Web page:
She also explained that some babies thrived on alternative diets, which are not recommended today due to concerns about safety and nutrition.

"Wabanaki women in the 18th century sometimes fed infants a mixture of boiled walnuts, cornmeal, and water; an English colonist, Elizabeth Hanson, reported that her baby thrived on this diet," she wrote. "In early modern Europe, babies often ate pap or panada, mixtures of animal milk or water, bread crumbs or flour. Sometimes these were boiled, sometimes they weren’t."

However, she explained, those milk substitutes weren't always safe or nutritionally complete.

"So before the advent of modern commercial formula (in the 1950s), a lot of babies died of illness or starvation because they couldn’t breastfeed and the alternative foods were not safe or adequate," she wrote. "Let me repeat that: in the absence of modern formula, A LOT OF BABIES DIED OF ILLNESS OR STARVATION DUE TO LACK OF SAFE OR ADEQUATE FOOD."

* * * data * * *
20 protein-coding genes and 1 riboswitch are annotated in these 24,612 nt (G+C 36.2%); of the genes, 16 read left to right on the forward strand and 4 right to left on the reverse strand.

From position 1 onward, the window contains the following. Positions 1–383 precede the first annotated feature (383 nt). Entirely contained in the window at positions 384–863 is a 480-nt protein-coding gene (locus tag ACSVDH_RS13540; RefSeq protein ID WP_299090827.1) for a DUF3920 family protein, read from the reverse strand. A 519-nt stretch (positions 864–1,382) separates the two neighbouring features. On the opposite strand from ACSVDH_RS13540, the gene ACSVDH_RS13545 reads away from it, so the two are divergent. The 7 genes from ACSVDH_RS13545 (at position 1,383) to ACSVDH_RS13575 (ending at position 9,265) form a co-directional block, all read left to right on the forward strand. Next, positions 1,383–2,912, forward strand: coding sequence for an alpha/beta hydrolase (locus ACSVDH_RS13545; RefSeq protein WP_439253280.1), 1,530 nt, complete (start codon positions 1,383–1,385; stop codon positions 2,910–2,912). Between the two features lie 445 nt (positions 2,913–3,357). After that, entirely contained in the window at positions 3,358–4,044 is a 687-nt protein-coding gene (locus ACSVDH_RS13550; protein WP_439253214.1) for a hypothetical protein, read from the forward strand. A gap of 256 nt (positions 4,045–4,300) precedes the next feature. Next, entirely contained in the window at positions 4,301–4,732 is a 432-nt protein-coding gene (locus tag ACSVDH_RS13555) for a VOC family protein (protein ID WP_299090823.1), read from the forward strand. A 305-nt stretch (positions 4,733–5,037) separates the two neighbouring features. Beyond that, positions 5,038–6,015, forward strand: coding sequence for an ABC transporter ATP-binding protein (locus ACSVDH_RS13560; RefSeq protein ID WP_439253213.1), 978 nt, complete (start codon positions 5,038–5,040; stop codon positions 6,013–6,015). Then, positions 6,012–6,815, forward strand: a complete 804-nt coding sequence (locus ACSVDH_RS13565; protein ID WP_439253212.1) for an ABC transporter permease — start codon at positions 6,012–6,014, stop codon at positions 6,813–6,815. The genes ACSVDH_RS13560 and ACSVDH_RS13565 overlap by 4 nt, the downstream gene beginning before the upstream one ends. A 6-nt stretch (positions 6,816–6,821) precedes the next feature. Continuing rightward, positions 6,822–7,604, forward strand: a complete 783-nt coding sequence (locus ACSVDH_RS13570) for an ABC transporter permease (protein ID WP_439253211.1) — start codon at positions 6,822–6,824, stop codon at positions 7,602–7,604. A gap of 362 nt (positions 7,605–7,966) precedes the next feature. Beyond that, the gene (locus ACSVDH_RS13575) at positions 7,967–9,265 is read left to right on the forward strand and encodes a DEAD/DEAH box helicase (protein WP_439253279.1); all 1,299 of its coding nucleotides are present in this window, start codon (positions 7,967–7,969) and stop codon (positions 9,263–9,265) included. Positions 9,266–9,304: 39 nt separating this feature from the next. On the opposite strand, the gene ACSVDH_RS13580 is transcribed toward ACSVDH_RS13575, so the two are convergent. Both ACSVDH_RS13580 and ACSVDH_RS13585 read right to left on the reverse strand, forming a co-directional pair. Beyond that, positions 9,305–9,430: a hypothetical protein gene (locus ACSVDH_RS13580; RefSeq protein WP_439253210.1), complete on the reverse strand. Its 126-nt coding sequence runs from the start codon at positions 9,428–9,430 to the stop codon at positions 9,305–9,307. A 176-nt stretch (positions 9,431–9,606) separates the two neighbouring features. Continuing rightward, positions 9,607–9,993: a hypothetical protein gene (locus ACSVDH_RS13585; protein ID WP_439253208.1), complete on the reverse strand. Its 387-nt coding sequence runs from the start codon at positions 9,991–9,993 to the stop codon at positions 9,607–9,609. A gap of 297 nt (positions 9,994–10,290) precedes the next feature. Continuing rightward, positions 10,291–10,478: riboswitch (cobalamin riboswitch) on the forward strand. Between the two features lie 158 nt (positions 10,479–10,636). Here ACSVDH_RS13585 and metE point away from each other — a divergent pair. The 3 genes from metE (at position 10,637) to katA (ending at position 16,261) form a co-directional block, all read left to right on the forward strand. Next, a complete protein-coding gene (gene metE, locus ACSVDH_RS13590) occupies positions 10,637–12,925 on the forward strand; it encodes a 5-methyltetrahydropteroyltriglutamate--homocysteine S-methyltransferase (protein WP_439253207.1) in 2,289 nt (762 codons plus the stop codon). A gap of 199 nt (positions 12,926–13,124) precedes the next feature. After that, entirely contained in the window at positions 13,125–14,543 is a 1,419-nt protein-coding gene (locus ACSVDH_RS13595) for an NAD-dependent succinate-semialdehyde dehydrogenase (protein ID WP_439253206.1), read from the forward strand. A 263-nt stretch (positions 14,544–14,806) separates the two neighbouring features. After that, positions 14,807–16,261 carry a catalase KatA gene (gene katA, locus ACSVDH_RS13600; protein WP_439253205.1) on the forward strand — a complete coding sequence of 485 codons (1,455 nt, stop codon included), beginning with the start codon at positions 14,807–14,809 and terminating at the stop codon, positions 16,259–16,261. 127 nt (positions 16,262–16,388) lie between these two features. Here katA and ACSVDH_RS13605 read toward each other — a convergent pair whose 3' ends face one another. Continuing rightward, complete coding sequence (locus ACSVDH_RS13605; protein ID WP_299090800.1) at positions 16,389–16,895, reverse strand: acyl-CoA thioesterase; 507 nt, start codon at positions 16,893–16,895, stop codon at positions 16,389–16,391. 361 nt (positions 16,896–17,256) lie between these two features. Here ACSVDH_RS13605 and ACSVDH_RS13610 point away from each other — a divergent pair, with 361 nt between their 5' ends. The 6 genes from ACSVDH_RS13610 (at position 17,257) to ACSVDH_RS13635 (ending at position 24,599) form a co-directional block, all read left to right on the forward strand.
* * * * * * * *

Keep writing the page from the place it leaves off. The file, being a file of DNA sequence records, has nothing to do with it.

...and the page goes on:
As Cevasco illustrates, the idea that the pre-formula days were a bastion of infant health due to widespread breastfeeding is simply incorrect. Cevasco explained that better supports such as paid parental leave, free lactation consultation and education, better access to places to pump and so on, would go a long way toward increasing breastfeeding rates. She also pointed out that the greed of the corporate formula industry created the formula shortage crisis.

"But! Let’s not demonize formula because of an imagined past in which everyone breastfed," she wrote. "In the ACTUAL past, babies fucking starved and died of disease. Babies who would have survived today, because they would have had access to safe, nutritionally complete formula. Access that is now, horrifyingly and unjustly, under threat for many babies and their caregivers."

Cevasco pointed out that there are multiple safe and nutritionally complete ways to feed a baby, and making sure babies don't go hungry should be our main goal.

So many misinformed comments could be avoided with a basic understanding of what infant feeding looked like in the past, as well as a basic understanding of how breastfeeding works both physically and logistically. Let's spend more time informing ourselves and sharing facts from experts rather than continuing to perpetuate unhelpful and harmful myths about both breastfeeding and formula feeding.

Joy

1991 blooper clip of Robin Williams and Elmo is a wholesome nugget of comedic genius

Robin Williams is still bringing smiles to faces after all these years.